A daughter has paid tribute to the mum she lost after an horrific gas explosion at her home in Moulton Seas End.
Thirty-six years have passed since the tragedy but memories are fresh for Mo Woodhouse (69) who is searching for the long lost school pal she last saw at the funeral of her mum, Ena Berridge, in 1981.
Ena died aged 53 in hospital after receiving 85 per cent burns in the explosion at Earlesfield on January 21.
Her husband John, known as Jack, was badly burned going to his wife’s aid.
With 35 per cent burns, Jack survived but life for him – and the family – was never the same again.
Mo recalls the retired chimney sweep was well known.
“He was the first electric chimney sweep around here for miles,” said Mo. “Everyone knew him, bless him.”
It was 9pm when Ena put the kettle on for a cup of tea but a spark ignited gas that had been leaking, unknown to the family, for up to two years.
The tragedy could have claimed more victims because, unusually, the couple’s grandchildren didn’t pop across the road to say “good night”.
At the time, Mo lived in the house opposite and told the Spalding Guardian then that she was putting her three children, Debbie, Gavin and Andrea to bed.
She spoke to her mum soon after the explosion. Speaking in 1981, Mo said: “My mother said she had just put the kettle on for a cup of tea and then she could not remember what happened.
“The children had been watching television, which was lucky in a way because they usually went to their grandparents to say ‘good night’ about that time.”
Neighbour Andrew Dobbie (19), was yards the Berridges’ home calling his girlfriend from a phone box.
At the time, he said: “I was ringing my girlfriend when I heard a terrific bang. It came from the back of the house. I could not see anything but I put the phone down without telling my girlfriend. I dialled 999 and asked them to hang on because I didn’t know what had happened.”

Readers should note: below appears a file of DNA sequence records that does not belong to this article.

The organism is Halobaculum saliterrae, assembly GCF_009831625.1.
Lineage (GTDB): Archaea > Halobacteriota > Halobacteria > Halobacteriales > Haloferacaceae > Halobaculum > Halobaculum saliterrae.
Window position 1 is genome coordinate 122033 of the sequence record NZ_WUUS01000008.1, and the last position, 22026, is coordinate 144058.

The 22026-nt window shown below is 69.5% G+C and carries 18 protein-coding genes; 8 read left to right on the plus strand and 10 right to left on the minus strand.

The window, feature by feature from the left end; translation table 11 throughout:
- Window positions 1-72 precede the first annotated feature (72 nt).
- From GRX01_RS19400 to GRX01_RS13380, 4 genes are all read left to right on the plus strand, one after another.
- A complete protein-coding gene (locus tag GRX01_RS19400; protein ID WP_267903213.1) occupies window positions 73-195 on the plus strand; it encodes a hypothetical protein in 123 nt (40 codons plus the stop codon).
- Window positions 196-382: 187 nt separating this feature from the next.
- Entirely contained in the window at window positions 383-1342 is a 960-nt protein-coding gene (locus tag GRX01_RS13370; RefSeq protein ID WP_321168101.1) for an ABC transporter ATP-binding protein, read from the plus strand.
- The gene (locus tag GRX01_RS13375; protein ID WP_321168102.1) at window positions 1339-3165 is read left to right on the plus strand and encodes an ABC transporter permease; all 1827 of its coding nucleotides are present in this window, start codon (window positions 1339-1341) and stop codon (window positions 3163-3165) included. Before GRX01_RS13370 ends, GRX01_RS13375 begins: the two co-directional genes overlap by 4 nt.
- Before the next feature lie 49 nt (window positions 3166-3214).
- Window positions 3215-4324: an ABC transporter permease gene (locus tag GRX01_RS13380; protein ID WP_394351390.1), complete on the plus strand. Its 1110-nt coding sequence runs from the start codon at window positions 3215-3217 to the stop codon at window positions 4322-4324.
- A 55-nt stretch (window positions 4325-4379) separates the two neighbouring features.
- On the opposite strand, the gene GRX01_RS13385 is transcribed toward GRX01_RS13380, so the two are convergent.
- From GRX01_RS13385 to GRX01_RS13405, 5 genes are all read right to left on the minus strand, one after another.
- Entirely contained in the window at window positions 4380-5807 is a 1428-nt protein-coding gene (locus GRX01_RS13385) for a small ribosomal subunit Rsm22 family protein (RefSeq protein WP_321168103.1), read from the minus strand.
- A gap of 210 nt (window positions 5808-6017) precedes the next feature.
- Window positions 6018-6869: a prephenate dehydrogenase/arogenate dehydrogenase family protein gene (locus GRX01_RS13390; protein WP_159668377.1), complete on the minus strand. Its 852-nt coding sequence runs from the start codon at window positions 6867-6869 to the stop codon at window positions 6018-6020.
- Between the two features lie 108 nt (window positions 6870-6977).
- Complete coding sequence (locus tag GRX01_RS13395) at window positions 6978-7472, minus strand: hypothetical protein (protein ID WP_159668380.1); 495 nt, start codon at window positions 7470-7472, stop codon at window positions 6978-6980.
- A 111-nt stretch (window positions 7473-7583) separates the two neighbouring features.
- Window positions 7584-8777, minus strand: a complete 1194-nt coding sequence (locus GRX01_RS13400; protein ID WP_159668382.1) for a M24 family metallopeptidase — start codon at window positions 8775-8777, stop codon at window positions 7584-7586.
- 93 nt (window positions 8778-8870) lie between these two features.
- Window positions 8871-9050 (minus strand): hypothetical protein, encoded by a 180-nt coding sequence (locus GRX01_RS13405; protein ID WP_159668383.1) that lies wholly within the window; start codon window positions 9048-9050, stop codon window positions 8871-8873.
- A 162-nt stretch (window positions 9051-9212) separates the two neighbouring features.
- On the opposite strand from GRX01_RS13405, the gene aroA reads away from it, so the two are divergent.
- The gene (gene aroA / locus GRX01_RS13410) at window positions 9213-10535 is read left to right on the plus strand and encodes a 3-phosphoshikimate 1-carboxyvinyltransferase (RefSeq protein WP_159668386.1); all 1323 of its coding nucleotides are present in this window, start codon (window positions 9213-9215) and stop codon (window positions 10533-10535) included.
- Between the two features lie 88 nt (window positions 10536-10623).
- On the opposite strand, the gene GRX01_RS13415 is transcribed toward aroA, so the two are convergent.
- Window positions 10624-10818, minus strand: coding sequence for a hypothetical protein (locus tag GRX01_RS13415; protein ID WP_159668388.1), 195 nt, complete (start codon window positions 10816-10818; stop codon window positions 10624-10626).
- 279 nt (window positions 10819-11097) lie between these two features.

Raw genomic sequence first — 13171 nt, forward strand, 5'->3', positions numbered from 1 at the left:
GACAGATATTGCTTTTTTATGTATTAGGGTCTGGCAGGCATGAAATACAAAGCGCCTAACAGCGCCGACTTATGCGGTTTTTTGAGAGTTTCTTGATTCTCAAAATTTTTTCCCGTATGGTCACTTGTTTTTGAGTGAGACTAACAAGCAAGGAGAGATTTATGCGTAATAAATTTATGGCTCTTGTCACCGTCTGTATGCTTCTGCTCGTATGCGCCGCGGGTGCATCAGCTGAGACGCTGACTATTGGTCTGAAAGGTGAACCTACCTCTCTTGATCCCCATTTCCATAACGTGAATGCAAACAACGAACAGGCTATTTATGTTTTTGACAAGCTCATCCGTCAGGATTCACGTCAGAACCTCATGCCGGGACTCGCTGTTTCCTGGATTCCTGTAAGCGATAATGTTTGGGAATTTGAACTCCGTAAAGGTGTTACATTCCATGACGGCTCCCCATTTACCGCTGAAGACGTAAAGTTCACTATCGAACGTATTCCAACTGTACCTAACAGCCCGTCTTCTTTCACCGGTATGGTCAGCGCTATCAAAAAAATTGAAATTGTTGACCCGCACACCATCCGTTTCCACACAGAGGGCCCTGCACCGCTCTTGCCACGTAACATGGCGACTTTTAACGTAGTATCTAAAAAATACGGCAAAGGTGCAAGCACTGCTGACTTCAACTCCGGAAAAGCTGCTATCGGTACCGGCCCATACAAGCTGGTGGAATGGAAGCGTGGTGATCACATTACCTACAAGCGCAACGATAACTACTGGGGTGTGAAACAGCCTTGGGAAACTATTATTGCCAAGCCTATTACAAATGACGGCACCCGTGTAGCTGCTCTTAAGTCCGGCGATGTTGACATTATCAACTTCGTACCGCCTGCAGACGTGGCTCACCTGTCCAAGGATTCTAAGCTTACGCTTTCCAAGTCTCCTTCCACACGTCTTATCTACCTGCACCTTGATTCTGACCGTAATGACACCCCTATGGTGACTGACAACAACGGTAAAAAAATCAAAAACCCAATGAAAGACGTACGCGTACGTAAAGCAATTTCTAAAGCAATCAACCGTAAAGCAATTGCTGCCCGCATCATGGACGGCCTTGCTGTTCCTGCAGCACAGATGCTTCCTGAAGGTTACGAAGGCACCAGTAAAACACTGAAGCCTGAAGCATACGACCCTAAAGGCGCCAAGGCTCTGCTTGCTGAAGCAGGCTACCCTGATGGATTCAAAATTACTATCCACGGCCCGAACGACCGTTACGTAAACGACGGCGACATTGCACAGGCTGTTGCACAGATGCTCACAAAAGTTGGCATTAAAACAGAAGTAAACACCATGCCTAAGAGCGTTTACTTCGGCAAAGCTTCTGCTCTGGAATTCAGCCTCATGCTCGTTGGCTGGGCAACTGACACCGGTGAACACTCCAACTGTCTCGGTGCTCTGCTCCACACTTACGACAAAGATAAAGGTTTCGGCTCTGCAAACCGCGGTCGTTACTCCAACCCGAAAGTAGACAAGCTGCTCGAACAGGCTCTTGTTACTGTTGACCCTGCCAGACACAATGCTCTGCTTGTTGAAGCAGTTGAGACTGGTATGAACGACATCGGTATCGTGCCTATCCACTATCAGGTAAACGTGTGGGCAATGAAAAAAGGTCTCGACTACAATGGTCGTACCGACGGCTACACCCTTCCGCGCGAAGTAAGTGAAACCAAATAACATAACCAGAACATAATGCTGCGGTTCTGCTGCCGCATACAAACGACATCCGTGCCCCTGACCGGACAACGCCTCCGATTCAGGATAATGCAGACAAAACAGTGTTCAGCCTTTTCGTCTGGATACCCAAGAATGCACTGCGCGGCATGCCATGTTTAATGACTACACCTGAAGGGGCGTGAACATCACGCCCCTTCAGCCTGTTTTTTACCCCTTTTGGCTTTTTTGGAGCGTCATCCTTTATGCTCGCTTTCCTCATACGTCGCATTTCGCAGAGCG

Andrew ran to the back of the house, where he found glass strewn across the garden and curtains on fire.
He then went to the front of the house and gave a door “a shove” so Ena and Jack could escape.
Andrew returned to the phone box to ask for an ambulance and the fire brigade.
Mo, who has since remarried, and her sisters, Linda Hodds and Jenny Hutchinson, spent days at Nottingham City Hospital.
Ena sadly passed away two weeks later.
Mo recalls: “We were there all of the time, me and my two sisters.”
She says her mum came in and out of consciousness and knew her family were by her side.
Mo said: “Mum was a lovely lady and she would help anybody.
“She was just a normal village girl. She never moved out of the village and stayed in Moulton Seas End all of her life.
“Dad was maimed for the rest of his life. He came to live with me and he couldn’t do anything for himself. Eventually he got a bit better and he managed to get out and about again.”
She said his main comfort was talking on his CB (citizens’ band) radio, using the handle (name) Henpecked.
Sometimes he would talk to her about the tragedy that claimed Ena’s life.
“It was just the normal sort of thing,” said Mo. “He talked about ‘if he had done this, if he had done that’ and asked why did mum have to die.”
Jack had retired through ill health before the tragedy and passed away aged 69 in October, 1989.
He gave evidence at an inquest into his wife’s death.
Jack told police that he rushed into the kitchen, which was in darkness but for a few flames, and could hear his wife “moaning”.
His statement continued: “I tried to get my wife out of the back door, but it was too hot and my hands kept peeling.”
An inquest in May that year heard the couple had lived with a smell of gas without calling in an expert to find the cause.
That mistake proved fatal when a spark from an electric kettle ignited the gas and an explosion ripped through their home.
Jack Berridge told the inquest “there was always a smell of gas”.
He said: “The wife used to complain about it, but I thought it was just a normal gas smell.”
A new gas cooker was installed at the couple’s home two years previously but the 30-year-old Calor gas system was not replaced.
An accident investigator for Calor group, John Tickner, said the regulator on one of two gas cylinders connected to the system was out of date.
He said: “It was not fitted with a non-return valve and this caused a build-up of pressure which ruptured the diaphragm and leaked gas into the air.
“Had it been a modern valve the accident would never have happened.” The Coroner recorded a verdict of accidental death.
• Maureen’s old school pal was with her at Gleed Girls’ School, in Spalding, and known then as Jill Danskin.
Her first married name was Calvert and she married again, perhaps to a Patterson or Pattinson. Jill or anyone who knows Jill can call Mo on 07565 722859.